The ability to pay attention is crucial to everything in life. In poker, in particular, it’s important to concentrate for long periods of time—to have your mind be present and not wandering all over the place. When you’re doing meditation, especially Insight Meditation, you’re paying attention. You can direct that paying attention outwards when you’re at the poker table, but the ability to direct it inwards is also crucial. It helps me identify my emotions and whether I’m mentally and physically in the right place to be playing what I’m playing, and, if not, how I can try to adjust.
One of the major problems that poker players have is with their mental game. They let things get to them, which corrupts their decision making process. There’s stuff you’re supposed to dismiss, but if you’re not even aware it’s happening, how in the world are you going to dismiss it? Meditation practice gives me the ability to focus on elements of my mind and body at will and to hold my attention there. This has helped me in poker to maintain a stronger mental game.
How do you practice before a poker tournament?
It’s abridged because I also value sleep for cognitive performance. So, after I wake up, I’ll do an abridged yoga practice, about half an hour. Then, instead of a full meditation, I’ll usually do ten to fifteen minutes.
Do you practice mindfulness while you’re actually playing?
Mindfulness is a way of being that you start internalizing after a while. I’m much more aware of my body, breath, and thoughts than I otherwise would be. I make a conscious effort to be aware during poker, especially during tense moments—moments of time pressure, of emotional pressure. But as far as sitting there and saying, “Oh, let me check out for a second and do a bit of mindfulness meditation,” you can’t do that in tournament poker. You’re constantly playing. So, it’s more of a focused mindset as opposed to something formal.
Do you know other high-level poker players who practice mindfulness or meditation?
Lucky Chewy, whose real name is Andrew Lichtenberger, is an incredibly successful poker player. He wrote a book called Yoga of Poker and he’s definitely into meditation and mindfulness. At the highest levels, people try to get a competitive edge however they can. A lot of people have come to realize that mind-body maintenance is important when it comes to maintaining high performance over long stretches of time and that concentration can benefit from meditation.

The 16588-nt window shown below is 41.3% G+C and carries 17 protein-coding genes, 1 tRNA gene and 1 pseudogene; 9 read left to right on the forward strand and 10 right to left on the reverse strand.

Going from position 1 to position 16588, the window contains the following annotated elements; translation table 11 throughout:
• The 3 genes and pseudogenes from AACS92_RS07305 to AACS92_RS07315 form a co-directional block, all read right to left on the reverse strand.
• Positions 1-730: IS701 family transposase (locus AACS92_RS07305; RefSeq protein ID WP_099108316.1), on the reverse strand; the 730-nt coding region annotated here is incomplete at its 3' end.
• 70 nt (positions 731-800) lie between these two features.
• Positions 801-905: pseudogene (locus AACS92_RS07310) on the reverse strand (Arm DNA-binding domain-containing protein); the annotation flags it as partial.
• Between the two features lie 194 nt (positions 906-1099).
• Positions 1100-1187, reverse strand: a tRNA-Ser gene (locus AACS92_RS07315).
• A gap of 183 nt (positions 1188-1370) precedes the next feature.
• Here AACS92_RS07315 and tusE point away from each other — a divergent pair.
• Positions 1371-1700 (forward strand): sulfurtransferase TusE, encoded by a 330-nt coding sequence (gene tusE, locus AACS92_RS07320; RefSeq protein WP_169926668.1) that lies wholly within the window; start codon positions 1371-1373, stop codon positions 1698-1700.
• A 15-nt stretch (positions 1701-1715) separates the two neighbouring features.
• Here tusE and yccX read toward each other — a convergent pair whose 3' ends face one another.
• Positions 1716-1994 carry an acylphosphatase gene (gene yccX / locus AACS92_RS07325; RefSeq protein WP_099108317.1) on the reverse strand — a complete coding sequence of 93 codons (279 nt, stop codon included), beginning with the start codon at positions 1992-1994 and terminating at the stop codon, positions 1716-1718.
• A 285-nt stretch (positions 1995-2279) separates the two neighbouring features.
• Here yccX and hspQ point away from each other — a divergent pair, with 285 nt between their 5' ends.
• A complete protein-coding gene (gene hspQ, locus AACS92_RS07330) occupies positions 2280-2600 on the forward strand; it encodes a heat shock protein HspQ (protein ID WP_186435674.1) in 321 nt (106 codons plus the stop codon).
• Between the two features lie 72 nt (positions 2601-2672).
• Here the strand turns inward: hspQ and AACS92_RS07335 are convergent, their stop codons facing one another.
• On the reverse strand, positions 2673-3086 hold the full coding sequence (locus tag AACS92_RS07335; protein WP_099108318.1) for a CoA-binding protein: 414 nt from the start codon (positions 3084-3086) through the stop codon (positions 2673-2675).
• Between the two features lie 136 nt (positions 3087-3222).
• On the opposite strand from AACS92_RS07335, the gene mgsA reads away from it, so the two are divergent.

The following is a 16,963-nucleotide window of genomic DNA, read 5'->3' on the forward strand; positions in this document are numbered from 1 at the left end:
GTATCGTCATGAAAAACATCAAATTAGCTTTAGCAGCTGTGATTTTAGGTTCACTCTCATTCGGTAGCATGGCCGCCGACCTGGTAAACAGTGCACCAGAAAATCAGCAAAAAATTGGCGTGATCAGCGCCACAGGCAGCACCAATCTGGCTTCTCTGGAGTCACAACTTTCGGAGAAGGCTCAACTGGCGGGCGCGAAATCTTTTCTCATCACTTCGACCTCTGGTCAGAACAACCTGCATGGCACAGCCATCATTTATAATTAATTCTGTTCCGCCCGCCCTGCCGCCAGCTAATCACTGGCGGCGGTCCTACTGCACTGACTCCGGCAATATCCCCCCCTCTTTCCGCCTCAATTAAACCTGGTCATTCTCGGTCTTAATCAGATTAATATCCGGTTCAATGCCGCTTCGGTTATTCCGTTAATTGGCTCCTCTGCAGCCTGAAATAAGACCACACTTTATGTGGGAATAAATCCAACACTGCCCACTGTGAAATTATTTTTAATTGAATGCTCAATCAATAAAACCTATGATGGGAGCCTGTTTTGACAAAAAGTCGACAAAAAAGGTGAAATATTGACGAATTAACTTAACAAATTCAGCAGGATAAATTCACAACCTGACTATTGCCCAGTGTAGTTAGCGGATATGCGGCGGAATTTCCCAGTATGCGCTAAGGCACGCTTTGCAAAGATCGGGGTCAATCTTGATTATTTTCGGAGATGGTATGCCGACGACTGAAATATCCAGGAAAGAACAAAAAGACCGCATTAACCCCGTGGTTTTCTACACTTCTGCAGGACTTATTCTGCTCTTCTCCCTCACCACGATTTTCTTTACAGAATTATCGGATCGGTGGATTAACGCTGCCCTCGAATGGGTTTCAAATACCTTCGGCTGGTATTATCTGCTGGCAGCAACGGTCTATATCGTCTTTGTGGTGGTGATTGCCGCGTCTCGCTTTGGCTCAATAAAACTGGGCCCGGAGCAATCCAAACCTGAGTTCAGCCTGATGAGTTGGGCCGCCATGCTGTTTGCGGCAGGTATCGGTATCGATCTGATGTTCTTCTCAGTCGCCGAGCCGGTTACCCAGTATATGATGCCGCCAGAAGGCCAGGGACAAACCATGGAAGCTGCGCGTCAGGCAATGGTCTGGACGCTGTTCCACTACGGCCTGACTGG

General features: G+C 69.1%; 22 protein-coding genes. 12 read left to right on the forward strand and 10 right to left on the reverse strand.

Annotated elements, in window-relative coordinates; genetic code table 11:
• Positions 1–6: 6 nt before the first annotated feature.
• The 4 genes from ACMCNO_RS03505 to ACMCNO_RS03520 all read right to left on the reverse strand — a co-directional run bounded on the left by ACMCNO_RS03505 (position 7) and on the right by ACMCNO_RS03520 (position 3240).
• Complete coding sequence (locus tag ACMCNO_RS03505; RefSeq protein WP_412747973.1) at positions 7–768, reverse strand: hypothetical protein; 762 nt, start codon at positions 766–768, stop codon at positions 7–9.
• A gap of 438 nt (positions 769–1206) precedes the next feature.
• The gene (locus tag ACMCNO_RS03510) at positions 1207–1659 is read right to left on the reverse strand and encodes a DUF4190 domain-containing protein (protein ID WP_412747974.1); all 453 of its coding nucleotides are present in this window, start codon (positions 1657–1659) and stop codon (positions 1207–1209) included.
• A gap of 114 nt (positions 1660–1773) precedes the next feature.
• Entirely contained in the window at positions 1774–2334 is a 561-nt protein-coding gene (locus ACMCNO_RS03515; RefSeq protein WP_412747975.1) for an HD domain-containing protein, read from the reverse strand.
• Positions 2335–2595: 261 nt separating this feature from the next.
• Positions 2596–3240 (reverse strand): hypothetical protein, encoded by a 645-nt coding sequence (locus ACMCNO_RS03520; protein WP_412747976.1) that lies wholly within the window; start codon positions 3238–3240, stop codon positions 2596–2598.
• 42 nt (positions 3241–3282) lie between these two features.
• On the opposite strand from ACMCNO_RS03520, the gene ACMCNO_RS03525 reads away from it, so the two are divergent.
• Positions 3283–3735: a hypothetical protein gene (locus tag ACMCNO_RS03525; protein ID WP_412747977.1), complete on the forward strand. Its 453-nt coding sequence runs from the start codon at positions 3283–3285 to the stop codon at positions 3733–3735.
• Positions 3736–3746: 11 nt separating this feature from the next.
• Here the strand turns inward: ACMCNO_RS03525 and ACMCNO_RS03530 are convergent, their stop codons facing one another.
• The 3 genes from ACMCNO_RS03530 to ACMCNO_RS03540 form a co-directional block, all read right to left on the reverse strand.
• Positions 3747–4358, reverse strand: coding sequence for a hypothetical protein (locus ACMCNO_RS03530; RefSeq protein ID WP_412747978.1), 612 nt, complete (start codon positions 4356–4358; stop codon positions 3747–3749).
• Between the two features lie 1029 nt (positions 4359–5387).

Besides meditation, what else contributes to your well-being?
For me, yoga is huge. I’ve been doing it for well over a decade every single morning, and it’s important for both physical and emotional well-being. To any poker player, physical fitness is important.
And eating well is important for being able to function at a mentally high level for long periods of time. You have to realize that different foods affect your body in different ways. The first thing I do at any poker stop is see if there’s a health food store nearby.
How has mindfulness benefited your life in general?
It’s made me a better writer because I’m able to stay focused for long periods of time. It’s made me someone who’s calmer, who’s better able to maintain emotional balance, who’s not easily riled up.
I’m not saying I don’t get stressed, because I do. I have a lot of things going on and feel overwhelmed at times, but having that practice gives me tools to deal with it, to say, “Okay, I’m feeling overwhelmed right now. How do I center myself and keep going?”
Does mindfulness help you let go of past mistakes?
Yes, absolutely. One of the main lessons that poker teaches you is the necessity of letting go of outcome and of focusing on process. And that’s a very Buddhist thing. Having that mindset going into poker is empowering. It enables you to move past negativity and realize that you should be focused on the things you’re actually able to control—the things that will let you improve.